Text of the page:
When people say that machines are faster and more economical time wise, things like that, that’s because mostly they are, but that’s only true in the hands of the unskilled or inexperienced woodworkers. Many of my daily tasks, bevelling the ends of legs, planing a drawer side, making a dovetailed drawer and such, are exponentially faster than setting up machines and and making jigs as guides to use them. So the crosscut cuts square ends in a single pull, can bevel an edge 1 1/4″ wide and 1/4″ deep in little more than a heartbeat too. But if you bevel quarter-sawn oak with a hand plane and then a planer they’re not one and the same, neither in outcome or any other way. Your heartbeat is not increased, you don’t sweat, there is no exercise and the wood cannot go from a frown to a smile in half a dozen strokes. In fact you’re not likely to even see any change occur until it comes off the outfeed table.
Everything is happening away from you, against a fence and the cutterhead. You do not see much move at all whereas I see a smile form in a medullary ray in golden oak. The smile widens stroke on stroke and there’s the grin. I see such things in roundovers on endgrain from a fine rasp and a flat file, my plane stokes cause the growth rings to wrap around in continued contortions and of course the people I speak of can’t hear either. It’s not in any way a criticism or judgement. Just a reality. I hear my plane strokes stroke by stroke changing pitch. There’s timbre, pitch and intensity in the timber. I see and hear ribbons of wood spinning in swirls to the workshop floor and they shimmer in the evening sunlight as I close the door for home. These ordinary things seem always to salute me as the wood shifts in colour by shape and sound. Wait until you make your first cello. If that doesn’t amaze you then nothing will.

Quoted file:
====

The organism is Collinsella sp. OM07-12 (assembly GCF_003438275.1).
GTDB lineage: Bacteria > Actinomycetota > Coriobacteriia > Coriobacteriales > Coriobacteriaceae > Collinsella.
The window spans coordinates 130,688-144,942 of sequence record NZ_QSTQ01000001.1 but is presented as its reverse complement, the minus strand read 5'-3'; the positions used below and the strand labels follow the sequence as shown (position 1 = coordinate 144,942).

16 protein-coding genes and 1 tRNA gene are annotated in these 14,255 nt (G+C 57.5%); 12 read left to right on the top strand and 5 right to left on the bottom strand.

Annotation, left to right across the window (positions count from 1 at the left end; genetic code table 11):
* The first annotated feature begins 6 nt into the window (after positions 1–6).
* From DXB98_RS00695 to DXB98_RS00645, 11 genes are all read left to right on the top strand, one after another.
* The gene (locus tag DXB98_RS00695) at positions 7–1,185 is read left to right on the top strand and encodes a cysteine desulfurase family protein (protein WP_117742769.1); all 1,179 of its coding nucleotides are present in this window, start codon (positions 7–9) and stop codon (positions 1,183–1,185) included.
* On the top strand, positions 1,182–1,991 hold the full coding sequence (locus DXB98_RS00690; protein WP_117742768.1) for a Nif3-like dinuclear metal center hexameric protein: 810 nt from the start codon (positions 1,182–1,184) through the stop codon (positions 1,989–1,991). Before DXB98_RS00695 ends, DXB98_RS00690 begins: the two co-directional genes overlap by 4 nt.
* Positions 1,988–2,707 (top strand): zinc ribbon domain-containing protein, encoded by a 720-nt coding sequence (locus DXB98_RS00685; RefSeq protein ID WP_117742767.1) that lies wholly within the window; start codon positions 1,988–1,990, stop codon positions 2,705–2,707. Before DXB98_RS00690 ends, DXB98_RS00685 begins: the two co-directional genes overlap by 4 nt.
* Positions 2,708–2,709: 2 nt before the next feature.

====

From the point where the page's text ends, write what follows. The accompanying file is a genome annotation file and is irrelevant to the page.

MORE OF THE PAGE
I just made my second of a design conjured up in my mind and my mind was encapsulated in the whole of design and making. Is it presumptuous to say I wrote its composition? I don’t think it is at all. No penguin suit in the workshop, just cool cotton denims and no men in suits. Here I included flutes and bassoons, violins, cellos and violas. There was an alto saxophone alongside a soprano sax delivering new notes where none existed before. I watched each part of the composition come together and then I saw in my mind’s eye a young woman at her bench shaving her oak for the strange looking tapered legs. She kept questioning herself but she persevered and she kept replacing frowns with smiles just as the same was happening with her oak medullary ray cells as in mine. One smile at a time her table came together and then I saw her gluing up her beautiful table with the intensity it takes to think in more than three dimensions. And from this she sees and understands, grows into her crafting, builds muscle tone and memories she never knew existed.